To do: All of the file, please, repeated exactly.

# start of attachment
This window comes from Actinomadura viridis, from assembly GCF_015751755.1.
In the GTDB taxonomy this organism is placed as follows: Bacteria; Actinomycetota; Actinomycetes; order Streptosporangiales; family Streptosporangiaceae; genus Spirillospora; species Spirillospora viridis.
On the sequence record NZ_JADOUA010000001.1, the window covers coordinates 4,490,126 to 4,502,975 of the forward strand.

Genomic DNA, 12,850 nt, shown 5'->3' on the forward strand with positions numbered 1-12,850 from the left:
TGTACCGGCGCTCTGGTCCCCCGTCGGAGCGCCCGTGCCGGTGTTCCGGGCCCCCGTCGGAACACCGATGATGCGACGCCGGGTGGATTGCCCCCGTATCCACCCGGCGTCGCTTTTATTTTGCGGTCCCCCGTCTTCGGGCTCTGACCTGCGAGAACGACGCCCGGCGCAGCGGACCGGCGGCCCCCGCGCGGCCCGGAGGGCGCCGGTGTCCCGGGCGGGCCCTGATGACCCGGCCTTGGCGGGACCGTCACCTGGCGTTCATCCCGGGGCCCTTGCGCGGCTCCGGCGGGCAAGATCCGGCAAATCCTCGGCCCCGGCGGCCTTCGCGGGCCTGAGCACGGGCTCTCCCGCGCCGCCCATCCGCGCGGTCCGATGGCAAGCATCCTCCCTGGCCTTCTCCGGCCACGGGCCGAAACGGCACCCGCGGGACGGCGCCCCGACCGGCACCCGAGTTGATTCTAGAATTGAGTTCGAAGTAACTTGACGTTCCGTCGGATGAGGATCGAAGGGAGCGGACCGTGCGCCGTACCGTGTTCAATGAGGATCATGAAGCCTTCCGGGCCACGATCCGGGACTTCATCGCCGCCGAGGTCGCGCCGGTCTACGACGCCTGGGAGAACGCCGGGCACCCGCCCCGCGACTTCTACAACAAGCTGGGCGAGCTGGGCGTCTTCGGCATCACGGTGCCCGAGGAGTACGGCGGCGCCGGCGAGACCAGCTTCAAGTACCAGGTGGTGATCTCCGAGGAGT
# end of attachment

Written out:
This window comes from Actinomadura viridis, from assembly GCF_015751755.1.
In the GTDB taxonomy this organism is placed as follows: Bacteria; Actinomycetota; Actinomycetes; order Streptosporangiales; family Streptosporangiaceae; genus Spirillospora; species Spirillospora viridis.
On the sequence record NZ_JADOUA010000001.1, the window covers coordinates 4,490,126 to 4,502,975 of the forward strand.

Genomic DNA, 12,850 nt, shown 5'->3' on the forward strand with positions numbered 1-12,850 from the left:
TGTACCGGCGCTCTGGTCCCCCGTCGGAGCGCCCGTGCCGGTGTTCCGGGCCCCCGTCGGAACACCGATGATGCGACGCCGGGTGGATTGCCCCCGTATCCACCCGGCGTCGCTTTTATTTTGCGGTCCCCCGTCTTCGGGCTCTGACCTGCGAGAACGACGCCCGGCGCAGCGGACCGGCGGCCCCCGCGCGGCCCGGAGGGCGCCGGTGTCCCGGGCGGGCCCTGATGACCCGGCCTTGGCGGGACCGTCACCTGGCGTTCATCCCGGGGCCCTTGCGCGGCTCCGGCGGGCAAGATCCGGCAAATCCTCGGCCCCGGCGGCCTTCGCGGGCCTGAGCACGGGCTCTCCCGCGCCGCCCATCCGCGCGGTCCGATGGCAAGCATCCTCCCTGGCCTTCTCCGGCCACGGGCCGAAACGGCACCCGCGGGACGGCGCCCCGACCGGCACCCGAGTTGATTCTAGAATTGAGTTCGAAGTAACTTGACGTTCCGTCGGATGAGGATCGAAGGGAGCGGACCGTGCGCCGTACCGTGTTCAATGAGGATCATGAAGCCTTCCGGGCCACGATCCGGGACTTCATCGCCGCCGAGGTCGCGCCGGTCTACGACGCCTGGGAGAACGCCGGGCACCCGCCCCGCGACTTCTACAACAAGCTGGGCGAGCTGGGCGTCTTCGGCATCACGGTGCCCGAGGAGTACGGCGGCGCCGGCGAGACCAGCTTCAAGTACCAGGTGGTGATCTCCGAGGAGT